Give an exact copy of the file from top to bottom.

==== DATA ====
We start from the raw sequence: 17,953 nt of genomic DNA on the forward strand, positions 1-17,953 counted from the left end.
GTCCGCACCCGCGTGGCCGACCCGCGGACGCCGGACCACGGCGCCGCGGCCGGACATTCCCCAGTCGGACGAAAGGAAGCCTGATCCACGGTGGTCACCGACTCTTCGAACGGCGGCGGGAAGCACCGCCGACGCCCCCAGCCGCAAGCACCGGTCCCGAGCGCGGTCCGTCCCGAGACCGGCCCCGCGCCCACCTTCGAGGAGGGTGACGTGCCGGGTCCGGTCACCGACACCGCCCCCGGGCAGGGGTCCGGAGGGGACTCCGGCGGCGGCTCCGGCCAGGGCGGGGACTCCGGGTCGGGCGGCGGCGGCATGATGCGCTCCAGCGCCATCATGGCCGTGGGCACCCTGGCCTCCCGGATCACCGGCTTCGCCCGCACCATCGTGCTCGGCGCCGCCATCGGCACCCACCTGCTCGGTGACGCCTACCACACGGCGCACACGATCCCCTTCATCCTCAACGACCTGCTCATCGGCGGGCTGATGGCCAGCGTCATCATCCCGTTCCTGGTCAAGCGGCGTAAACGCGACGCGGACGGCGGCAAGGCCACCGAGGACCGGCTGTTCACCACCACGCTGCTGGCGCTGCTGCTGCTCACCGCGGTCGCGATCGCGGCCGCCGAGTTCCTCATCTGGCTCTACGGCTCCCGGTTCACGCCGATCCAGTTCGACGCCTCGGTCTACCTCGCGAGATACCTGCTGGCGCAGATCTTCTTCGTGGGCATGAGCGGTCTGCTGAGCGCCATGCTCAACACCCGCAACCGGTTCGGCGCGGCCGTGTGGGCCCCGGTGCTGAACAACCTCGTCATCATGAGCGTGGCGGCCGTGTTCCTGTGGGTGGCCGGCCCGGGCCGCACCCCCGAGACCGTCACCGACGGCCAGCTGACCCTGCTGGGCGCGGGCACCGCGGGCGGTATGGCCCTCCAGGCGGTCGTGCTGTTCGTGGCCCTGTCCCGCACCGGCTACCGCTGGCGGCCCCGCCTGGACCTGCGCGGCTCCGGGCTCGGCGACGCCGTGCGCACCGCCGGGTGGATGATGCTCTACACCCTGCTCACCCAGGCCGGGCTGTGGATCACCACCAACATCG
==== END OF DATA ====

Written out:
We start from the raw sequence: 17,953 nt of genomic DNA on the forward strand, positions 1-17,953 counted from the left end.
GTCCGCACCCGCGTGGCCGACCCGCGGACGCCGGACCACGGCGCCGCGGCCGGACATTCCCCAGTCGGACGAAAGGAAGCCTGATCCACGGTGGTCACCGACTCTTCGAACGGCGGCGGGAAGCACCGCCGACGCCCCCAGCCGCAAGCACCGGTCCCGAGCGCGGTCCGTCCCGAGACCGGCCCCGCGCCCACCTTCGAGGAGGGTGACGTGCCGGGTCCGGTCACCGACACCGCCCCCGGGCAGGGGTCCGGAGGGGACTCCGGCGGCGGCTCCGGCCAGGGCGGGGACTCCGGGTCGGGCGGCGGCGGCATGATGCGCTCCAGCGCCATCATGGCCGTGGGCACCCTGGCCTCCCGGATCACCGGCTTCGCCCGCACCATCGTGCTCGGCGCCGCCATCGGCACCCACCTGCTCGGTGACGCCTACCACACGGCGCACACGATCCCCTTCATCCTCAACGACCTGCTCATCGGCGGGCTGATGGCCAGCGTCATCATCCCGTTCCTGGTCAAGCGGCGTAAACGCGACGCGGACGGCGGCAAGGCCACCGAGGACCGGCTGTTCACCACCACGCTGCTGGCGCTGCTGCTGCTCACCGCGGTCGCGATCGCGGCCGCCGAGTTCCTCATCTGGCTCTACGGCTCCCGGTTCACGCCGATCCAGTTCGACGCCTCGGTCTACCTCGCGAGATACCTGCTGGCGCAGATCTTCTTCGTGGGCATGAGCGGTCTGCTGAGCGCCATGCTCAACACCCGCAACCGGTTCGGCGCGGCCGTGTGGGCCCCGGTGCTGAACAACCTCGTCATCATGAGCGTGGCGGCCGTGTTCCTGTGGGTGGCCGGCCCGGGCCGCACCCCCGAGACCGTCACCGACGGCCAGCTGACCCTGCTGGGCGCGGGCACCGCGGGCGGTATGGCCCTCCAGGCGGTCGTGCTGTTCGTGGCCCTGTCCCGCACCGGCTACCGCTGGCGGCCCCGCCTGGACCTGCGCGGCTCCGGGCTCGGCGACGCCGTGCGCACCGCCGGGTGGATGATGCTCTACACCCTGCTCACCCAGGCCGGGCTGTGGATCACCACCAACATCG